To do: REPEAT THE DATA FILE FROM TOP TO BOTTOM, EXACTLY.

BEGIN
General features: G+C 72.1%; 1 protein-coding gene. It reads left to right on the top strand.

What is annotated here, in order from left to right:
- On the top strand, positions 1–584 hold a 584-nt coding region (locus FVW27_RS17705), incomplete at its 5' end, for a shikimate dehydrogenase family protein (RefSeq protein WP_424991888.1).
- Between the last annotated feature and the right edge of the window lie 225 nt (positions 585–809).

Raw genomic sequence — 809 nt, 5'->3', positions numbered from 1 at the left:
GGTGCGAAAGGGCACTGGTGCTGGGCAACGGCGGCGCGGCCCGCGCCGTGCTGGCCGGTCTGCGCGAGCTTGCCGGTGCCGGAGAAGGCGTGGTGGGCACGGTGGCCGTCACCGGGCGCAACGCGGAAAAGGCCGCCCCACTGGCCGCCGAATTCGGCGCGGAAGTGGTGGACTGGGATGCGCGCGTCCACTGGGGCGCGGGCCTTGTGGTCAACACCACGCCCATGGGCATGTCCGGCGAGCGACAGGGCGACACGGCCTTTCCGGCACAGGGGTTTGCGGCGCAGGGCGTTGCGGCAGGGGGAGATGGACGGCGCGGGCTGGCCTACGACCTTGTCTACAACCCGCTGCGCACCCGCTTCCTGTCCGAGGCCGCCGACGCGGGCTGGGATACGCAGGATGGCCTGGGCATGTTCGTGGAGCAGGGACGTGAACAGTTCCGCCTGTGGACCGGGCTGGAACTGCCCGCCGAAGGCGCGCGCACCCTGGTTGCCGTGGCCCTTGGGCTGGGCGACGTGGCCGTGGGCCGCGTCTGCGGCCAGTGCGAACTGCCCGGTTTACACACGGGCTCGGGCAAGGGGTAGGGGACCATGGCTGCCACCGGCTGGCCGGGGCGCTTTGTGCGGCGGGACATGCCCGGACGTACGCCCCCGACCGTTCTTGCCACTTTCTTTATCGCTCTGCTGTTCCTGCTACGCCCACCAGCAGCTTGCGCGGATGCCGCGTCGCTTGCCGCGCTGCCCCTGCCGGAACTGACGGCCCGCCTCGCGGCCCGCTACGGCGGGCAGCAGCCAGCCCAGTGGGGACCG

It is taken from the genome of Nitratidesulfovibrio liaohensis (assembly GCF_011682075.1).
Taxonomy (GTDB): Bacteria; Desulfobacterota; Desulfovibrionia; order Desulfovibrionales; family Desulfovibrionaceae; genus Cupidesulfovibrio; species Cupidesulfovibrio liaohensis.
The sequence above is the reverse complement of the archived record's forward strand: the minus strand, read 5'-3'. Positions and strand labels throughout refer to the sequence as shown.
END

General features: G+C 72.1%; 1 protein-coding gene. It reads left to right on the top strand.

What is annotated here, in order from left to right:
- On the top strand, positions 1–584 hold a 584-nt coding region (locus FVW27_RS17705), incomplete at its 5' end, for a shikimate dehydrogenase family protein (RefSeq protein WP_424991888.1).
- Between the last annotated feature and the right edge of the window lie 225 nt (positions 585–809).

Raw genomic sequence — 809 nt, 5'->3', positions numbered from 1 at the left:
GGTGCGAAAGGGCACTGGTGCTGGGCAACGGCGGCGCGGCCCGCGCCGTGCTGGCCGGTCTGCGCGAGCTTGCCGGTGCCGGAGAAGGCGTGGTGGGCACGGTGGCCGTCACCGGGCGCAACGCGGAAAAGGCCGCCCCACTGGCCGCCGAATTCGGCGCGGAAGTGGTGGACTGGGATGCGCGCGTCCACTGGGGCGCGGGCCTTGTGGTCAACACCACGCCCATGGGCATGTCCGGCGAGCGACAGGGCGACACGGCCTTTCCGGCACAGGGGTTTGCGGCGCAGGGCGTTGCGGCAGGGGGAGATGGACGGCGCGGGCTGGCCTACGACCTTGTCTACAACCCGCTGCGCACCCGCTTCCTGTCCGAGGCCGCCGACGCGGGCTGGGATACGCAGGATGGCCTGGGCATGTTCGTGGAGCAGGGACGTGAACAGTTCCGCCTGTGGACCGGGCTGGAACTGCCCGCCGAAGGCGCGCGCACCCTGGTTGCCGTGGCCCTTGGGCTGGGCGACGTGGCCGTGGGCCGCGTCTGCGGCCAGTGCGAACTGCCCGGTTTACACACGGGCTCGGGCAAGGGGTAGGGGACCATGGCTGCCACCGGCTGGCCGGGGCGCTTTGTGCGGCGGGACATGCCCGGACGTACGCCCCCGACCGTTCTTGCCACTTTCTTTATCGCTCTGCTGTTCCTGCTACGCCCACCAGCAGCTTGCGCGGATGCCGCGTCGCTTGCCGCGCTGCCCCTGCCGGAACTGACGGCCCGCCTCGCGGCCCGCTACGGCGGGCAGCAGCCAGCCCAGTGGGGACCG

It is taken from the genome of Nitratidesulfovibrio liaohensis (assembly GCF_011682075.1).
Taxonomy (GTDB): Bacteria; Desulfobacterota; Desulfovibrionia; order Desulfovibrionales; family Desulfovibrionaceae; genus Cupidesulfovibrio; species Cupidesulfovibrio liaohensis.
The sequence above is the reverse complement of the archived record's forward strand: the minus strand, read 5'-3'. Positions and strand labels throughout refer to the sequence as shown.